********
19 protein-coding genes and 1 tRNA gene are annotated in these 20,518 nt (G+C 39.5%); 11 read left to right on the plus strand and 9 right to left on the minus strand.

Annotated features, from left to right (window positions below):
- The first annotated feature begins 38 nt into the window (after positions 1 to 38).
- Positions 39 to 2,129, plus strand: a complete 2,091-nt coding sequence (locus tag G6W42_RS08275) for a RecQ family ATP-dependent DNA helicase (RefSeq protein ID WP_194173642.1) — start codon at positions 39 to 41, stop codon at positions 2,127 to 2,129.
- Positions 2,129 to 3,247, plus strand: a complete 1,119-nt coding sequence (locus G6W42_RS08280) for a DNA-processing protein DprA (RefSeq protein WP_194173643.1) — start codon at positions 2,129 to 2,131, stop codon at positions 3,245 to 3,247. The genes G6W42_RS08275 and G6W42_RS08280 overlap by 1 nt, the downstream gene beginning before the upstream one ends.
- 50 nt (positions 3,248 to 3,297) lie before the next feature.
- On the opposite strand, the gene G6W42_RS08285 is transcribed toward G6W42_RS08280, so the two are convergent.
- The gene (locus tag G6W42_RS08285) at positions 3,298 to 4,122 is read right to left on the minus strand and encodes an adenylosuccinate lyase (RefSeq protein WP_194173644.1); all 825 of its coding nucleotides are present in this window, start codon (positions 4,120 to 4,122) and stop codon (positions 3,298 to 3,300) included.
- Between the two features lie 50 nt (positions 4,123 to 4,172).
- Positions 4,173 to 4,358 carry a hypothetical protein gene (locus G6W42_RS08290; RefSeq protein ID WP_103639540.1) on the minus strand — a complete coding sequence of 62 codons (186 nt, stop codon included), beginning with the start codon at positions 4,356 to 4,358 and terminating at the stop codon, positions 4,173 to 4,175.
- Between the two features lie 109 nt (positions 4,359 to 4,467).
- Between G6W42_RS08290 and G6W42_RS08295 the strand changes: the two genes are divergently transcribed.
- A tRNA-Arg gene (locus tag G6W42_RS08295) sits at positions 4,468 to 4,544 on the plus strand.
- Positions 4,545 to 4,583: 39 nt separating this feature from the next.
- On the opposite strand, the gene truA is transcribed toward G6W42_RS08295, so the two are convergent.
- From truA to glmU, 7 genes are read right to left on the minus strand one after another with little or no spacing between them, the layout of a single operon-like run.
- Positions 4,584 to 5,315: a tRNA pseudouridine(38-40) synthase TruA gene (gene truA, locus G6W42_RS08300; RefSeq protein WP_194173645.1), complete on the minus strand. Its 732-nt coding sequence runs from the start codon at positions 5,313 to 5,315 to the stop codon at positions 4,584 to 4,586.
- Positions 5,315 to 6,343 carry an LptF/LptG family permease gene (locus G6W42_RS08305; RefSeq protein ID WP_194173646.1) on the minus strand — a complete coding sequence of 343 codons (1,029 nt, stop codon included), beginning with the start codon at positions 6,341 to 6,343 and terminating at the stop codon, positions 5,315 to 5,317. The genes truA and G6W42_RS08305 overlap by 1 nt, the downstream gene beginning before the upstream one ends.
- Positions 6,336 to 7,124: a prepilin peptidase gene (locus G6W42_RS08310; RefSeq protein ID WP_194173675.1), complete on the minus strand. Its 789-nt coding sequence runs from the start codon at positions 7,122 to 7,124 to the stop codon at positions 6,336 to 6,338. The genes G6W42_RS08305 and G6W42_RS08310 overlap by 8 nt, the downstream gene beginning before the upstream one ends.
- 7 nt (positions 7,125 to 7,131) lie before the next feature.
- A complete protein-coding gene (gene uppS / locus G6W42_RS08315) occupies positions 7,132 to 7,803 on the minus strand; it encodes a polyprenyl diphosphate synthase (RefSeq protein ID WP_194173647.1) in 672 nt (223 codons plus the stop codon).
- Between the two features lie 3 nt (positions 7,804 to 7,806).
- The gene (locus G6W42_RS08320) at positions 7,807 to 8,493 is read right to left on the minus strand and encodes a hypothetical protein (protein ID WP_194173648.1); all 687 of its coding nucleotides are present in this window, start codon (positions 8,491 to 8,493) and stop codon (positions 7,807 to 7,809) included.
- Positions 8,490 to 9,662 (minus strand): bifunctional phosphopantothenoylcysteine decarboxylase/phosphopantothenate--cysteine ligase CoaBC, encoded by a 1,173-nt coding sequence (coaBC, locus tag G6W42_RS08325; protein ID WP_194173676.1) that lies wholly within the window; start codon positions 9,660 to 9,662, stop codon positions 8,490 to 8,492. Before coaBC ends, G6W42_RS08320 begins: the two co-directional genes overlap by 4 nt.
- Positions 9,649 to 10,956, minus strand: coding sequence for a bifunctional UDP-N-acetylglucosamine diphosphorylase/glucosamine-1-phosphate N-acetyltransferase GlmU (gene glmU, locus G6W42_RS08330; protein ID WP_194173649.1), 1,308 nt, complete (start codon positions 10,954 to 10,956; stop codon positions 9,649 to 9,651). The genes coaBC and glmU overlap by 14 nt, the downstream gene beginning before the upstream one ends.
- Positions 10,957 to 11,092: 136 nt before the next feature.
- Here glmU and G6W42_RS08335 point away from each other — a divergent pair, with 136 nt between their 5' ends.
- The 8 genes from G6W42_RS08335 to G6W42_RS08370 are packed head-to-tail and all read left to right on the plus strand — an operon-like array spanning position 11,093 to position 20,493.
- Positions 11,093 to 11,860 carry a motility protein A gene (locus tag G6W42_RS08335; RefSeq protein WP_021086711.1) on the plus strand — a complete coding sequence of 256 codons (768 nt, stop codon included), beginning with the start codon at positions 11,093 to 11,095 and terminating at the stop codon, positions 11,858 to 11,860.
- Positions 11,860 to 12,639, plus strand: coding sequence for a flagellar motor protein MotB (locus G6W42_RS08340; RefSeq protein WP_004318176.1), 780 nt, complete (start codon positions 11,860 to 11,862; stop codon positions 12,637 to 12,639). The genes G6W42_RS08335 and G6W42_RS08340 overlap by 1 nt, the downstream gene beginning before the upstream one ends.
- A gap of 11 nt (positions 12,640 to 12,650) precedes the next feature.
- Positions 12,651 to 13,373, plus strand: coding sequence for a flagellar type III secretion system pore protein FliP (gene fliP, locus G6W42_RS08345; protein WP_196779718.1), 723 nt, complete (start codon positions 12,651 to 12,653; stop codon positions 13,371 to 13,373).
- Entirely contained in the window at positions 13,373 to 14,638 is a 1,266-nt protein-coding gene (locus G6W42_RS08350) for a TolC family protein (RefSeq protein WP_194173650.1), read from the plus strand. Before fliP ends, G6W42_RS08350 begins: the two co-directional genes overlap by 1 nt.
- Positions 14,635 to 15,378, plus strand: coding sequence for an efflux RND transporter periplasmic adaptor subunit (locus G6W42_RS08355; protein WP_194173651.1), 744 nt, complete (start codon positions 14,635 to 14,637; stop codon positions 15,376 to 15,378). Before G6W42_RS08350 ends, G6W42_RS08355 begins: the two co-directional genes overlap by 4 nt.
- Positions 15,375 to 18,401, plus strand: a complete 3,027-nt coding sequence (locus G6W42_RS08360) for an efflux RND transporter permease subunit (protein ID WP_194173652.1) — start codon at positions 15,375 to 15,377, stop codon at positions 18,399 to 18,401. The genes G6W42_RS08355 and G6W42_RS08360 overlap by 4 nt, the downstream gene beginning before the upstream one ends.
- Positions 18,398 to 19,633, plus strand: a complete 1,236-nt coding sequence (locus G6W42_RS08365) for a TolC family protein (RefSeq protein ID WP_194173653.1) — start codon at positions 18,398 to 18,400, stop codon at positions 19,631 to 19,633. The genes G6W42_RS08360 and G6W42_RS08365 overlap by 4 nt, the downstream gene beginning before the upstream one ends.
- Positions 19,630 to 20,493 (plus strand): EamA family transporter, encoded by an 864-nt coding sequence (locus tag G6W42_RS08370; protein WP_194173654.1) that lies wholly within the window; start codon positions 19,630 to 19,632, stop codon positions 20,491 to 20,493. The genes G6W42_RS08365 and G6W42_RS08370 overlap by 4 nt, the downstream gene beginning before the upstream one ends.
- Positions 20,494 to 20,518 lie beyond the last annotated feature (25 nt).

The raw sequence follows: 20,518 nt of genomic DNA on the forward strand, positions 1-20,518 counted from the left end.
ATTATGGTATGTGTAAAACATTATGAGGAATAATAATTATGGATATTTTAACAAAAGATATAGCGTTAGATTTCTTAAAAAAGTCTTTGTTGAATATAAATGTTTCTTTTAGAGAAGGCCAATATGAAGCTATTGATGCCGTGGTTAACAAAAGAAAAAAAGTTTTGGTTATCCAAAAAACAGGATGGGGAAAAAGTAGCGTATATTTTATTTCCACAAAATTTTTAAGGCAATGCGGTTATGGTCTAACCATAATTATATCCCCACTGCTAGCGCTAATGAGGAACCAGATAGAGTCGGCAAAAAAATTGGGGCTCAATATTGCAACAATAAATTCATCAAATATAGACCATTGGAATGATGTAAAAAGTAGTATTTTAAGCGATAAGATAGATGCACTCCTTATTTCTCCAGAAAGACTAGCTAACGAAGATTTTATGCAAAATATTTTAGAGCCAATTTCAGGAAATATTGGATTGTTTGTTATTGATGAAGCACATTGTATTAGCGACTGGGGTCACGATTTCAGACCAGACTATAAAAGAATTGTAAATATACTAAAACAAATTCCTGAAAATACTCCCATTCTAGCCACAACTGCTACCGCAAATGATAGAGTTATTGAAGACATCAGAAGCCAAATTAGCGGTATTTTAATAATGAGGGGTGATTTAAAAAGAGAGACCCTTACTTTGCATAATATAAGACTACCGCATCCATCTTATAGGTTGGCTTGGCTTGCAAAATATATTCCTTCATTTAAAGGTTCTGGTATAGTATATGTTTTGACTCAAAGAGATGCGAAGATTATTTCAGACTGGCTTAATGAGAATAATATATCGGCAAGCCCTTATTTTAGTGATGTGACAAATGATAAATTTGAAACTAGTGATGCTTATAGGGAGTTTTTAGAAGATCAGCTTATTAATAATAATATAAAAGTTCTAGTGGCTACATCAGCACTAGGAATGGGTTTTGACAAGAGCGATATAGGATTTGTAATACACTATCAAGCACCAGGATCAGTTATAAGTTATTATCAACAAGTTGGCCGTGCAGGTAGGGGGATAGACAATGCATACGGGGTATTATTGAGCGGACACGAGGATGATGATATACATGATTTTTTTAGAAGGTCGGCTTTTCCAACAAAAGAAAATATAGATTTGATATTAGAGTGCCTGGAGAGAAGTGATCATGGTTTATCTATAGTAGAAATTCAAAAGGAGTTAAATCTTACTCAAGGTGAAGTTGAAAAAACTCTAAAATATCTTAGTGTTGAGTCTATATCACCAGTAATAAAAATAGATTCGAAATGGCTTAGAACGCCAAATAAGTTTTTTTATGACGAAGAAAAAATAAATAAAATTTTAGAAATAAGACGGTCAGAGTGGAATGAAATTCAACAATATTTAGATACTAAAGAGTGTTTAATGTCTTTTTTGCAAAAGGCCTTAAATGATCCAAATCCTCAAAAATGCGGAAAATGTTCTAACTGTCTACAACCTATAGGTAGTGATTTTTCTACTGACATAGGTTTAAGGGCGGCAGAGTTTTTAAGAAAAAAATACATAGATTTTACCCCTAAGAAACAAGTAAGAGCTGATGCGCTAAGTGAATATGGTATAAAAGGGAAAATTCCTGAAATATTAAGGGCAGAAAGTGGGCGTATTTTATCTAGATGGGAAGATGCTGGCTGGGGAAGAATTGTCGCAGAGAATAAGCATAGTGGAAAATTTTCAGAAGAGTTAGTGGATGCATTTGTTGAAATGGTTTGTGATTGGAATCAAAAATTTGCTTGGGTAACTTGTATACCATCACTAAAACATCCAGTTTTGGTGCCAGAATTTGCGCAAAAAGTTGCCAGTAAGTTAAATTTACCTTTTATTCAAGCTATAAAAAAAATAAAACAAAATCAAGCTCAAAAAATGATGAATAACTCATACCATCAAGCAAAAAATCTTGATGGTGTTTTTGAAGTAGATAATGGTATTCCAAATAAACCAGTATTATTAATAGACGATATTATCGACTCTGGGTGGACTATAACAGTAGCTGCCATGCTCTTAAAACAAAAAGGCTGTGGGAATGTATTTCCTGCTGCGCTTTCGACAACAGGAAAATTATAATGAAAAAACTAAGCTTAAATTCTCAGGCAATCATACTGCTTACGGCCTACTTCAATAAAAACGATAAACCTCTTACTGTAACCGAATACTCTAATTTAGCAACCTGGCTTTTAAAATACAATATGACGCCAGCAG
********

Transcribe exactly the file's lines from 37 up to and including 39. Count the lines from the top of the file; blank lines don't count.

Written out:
- Positions 19,630 to 20,493 (plus strand): EamA family transporter, encoded by an 864-nt coding sequence (locus tag G6W42_RS08370; protein WP_194173654.1) that lies wholly within the window; start codon positions 19,630 to 19,632, stop codon positions 20,491 to 20,493. The genes G6W42_RS08365 and G6W42_RS08370 overlap by 4 nt, the downstream gene beginning before the upstream one ends.
- Positions 20,494 to 20,518 lie beyond the last annotated feature (25 nt).

The raw sequence follows: 20,518 nt of genomic DNA on the forward strand, positions 1-20,518 counted from the left end.